Thursday, October 14, 2010


By Sienna Purse

I. Introduction
The hookworm is a parasitic nematode that lives inside the small intestine of mammals such as humans, dogs, and cats. The hookworm belongs to the phylum nematoda. There are two different species of hookworms, Ancylostoma duodenale and Necator Americanus. The species of Ancylostoma duodenale predominates in the Middle East, north Africa, India, and southern Europe, while Necator Americanus predominates in the Americas, Sub-Saharan Africa, southeast Asia, China, and Indonesia. The most significant risk of hookworm infection is anemia, secondary to loss of iron and protein in the gut. Hookworms suck blood and damage the mucosa. Hookworms are the leading cause of maternal and child morbidity in the developing countries of the tropics and the subtropics. Hookworms are thought to infect more than 600 million people worldwide.

II. Anatomy
Hookworms are long, skinny worms that are unsegmented. Hookworms come in different sizes from as long as one meter to as tiny as microscopic. Hookworms have three germ layers, the endoderm, exoderm, and mesoderm. Hookworms are psuedo-coelomates. Unlike flatworms, the digestive system of the hookworm has two openings. Ancylostoma Duodenale worms are grayish white or pinkish white with the head slightly bent in relation to the rest of the body. This forms a hook shape and is the reason for the naming of this worm. They possess well developed mouths with two pairs of teeth. The hookworm then excretes it's waste through the anus.
III. Form and Function
Hookworms thrive on the blood living animals. One can come in contact with hookworms by walking barefoot through contaminated soil. Also walking or running barefoot through an area that contains dog feces puts you at risk. When a hookworm finds a bare foot or an animal, they hook onto the passer with its sharp teeth-like plates and then burrow into the skin. They then burrow into the new host's bloodstream. After, they travel through the bloodstream to get into the lungs, then eventually the intestines. The worms then attach themselves into the walls of the intestines and start sucking the host's blood. Hookworms drink between 0.03- 0.2 mL of blood per day. Hookworms cause their host weakness and bad growth. Hookworms have no predators because they infect anything that eats them. In fact it is easier for them to be eaten because they don't have to go through the trouble of going through the bloodstream and instead go straight to the intestines. Hookworms are not hermaphroditic, therefore they have male and female worms and reproduce sexually. The male hookworm shoots sperm into the reproductive tract of the female. Female hookworms produce about 10,000- 20,000 eggs per day. These eggs are passed out of the body through the host's feces. the eggs take about 48 hours to incubate in the soil until they hatch into immature larvae. These larvae take about 6 weeks to develop into mature hookworms. Once they are fully developed the cycle starts all over again.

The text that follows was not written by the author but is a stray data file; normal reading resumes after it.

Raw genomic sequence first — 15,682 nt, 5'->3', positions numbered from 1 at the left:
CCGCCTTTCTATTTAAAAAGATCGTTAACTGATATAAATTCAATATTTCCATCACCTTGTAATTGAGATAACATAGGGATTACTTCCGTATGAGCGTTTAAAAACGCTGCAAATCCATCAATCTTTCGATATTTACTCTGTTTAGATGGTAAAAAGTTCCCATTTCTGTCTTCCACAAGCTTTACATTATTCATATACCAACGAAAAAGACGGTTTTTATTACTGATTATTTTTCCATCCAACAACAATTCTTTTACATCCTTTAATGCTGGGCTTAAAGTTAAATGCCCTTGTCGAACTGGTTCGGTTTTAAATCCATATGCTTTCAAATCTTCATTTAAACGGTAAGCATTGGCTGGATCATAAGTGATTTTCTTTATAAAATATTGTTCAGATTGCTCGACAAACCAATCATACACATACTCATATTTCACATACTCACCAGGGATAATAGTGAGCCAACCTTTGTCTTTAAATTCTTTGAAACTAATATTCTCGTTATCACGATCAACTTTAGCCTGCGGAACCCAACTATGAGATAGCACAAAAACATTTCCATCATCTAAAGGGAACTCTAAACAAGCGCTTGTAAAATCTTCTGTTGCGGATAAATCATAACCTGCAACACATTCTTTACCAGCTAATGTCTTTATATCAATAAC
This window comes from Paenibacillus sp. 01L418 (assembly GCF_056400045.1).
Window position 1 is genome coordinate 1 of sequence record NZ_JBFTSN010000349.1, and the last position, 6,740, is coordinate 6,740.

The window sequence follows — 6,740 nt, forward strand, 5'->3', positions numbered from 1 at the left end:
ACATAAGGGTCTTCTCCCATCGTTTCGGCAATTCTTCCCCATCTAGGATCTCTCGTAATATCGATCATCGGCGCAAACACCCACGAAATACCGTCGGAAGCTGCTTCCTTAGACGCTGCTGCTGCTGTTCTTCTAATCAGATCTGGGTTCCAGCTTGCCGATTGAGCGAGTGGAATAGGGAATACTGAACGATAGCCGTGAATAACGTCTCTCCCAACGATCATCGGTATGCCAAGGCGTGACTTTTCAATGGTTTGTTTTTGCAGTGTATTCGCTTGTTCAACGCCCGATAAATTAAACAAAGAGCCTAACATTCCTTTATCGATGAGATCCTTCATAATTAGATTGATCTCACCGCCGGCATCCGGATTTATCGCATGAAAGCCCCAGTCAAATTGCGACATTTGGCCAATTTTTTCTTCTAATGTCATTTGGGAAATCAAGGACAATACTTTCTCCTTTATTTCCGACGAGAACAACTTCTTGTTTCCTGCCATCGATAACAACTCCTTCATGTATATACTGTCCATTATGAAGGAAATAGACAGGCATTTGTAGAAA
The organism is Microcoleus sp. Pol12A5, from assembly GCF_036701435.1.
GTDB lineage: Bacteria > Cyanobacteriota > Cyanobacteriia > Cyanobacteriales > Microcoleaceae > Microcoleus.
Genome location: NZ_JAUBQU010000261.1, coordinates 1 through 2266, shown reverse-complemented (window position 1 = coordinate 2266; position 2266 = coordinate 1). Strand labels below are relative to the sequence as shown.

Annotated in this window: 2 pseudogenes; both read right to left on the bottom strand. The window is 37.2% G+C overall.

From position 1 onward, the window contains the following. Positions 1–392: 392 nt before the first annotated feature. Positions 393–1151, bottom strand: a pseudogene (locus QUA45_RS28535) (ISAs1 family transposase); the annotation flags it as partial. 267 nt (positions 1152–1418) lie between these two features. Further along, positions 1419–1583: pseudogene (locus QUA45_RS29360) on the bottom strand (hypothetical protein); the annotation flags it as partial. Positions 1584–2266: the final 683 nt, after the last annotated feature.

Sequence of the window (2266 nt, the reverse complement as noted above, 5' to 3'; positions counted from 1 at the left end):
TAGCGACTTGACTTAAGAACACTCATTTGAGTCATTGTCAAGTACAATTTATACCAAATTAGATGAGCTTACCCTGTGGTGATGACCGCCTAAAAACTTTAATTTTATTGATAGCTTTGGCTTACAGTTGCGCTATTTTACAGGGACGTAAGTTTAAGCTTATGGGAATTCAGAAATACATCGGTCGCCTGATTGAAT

IV. Impact on the World/Humanity
It has been suspected that approximately 600 million to 1 billion people are affected by hookworms. Hookworms arise from a combination of intestinal inflammation and progressive iron/protein-deficiency anemia. Larval invasion of the skin might lead to intense, local itching, usually on the foot or lower leg, which can be followed by lesions that look like insect bites and can blister. These lesions can last for a week or more. Coughing, chest pain, wheezing, and fever will sometimes occur. Epigastric pains, indigestion, nausea, vomiting, constipation, and diarrhea occur later. Signs of advanced severe infection are those of anemia and protein deficiency, including emaciation, cardiac failure, and abdominal distension with ascites.

V. Journal Article Review
This article was not about hookworms in general. This is a story of how Jasper Lawrence infected himself with 50 hookworms to rid himself of asthma. Lawrence's asthma had gotten so bad to where he could no longer play with his kids or walk up one flight of stairs without being winded. His aunt then told him about a BBC radio documentary she heard about the parasitic hookworms treating allergies. He researched this topic non-stop until he finally decided he would go to Africa to be infected. He went to Cameroon's local villages and proceeded to walk around without shoes. He then came home and saw that he had no changes or symptoms until one day in early spring he rolled down his car window and had no reactions like he would have normally had. Lawrence then decided that he would help others with terrible conditions such as Crohn's, hay fever, or multiple sclerosis. He ended up starting a business through these by harvesting his own hookworms out of his feces and then repeatedly cleaning them and then at last packaging them in small containers. The FDA started to investigate him so him and his business partner up and left and have been traveling around the world hiding from the FDA.

Hookworm- Wikipedia, the Free Encyclopedia. (n.d.) Wikipedia, the free encylopedia. Retrieved October 14, 2010, from

Hookworm- Creation Wiki, the Encyclopedia of Creation Science. (n.d.) Creation Wiki, the Encyclopedia of Creation Science. Retrieved October 14, 2010, from

Hookworm Disease- The Free Dictionary. (n.d.) The Free Dictionary. Retrieved October 14, 2010, from,

Hookworm Infection- Parasitic Disease Information. (n.d.) CDC. Retrieved October 14, 2010, from

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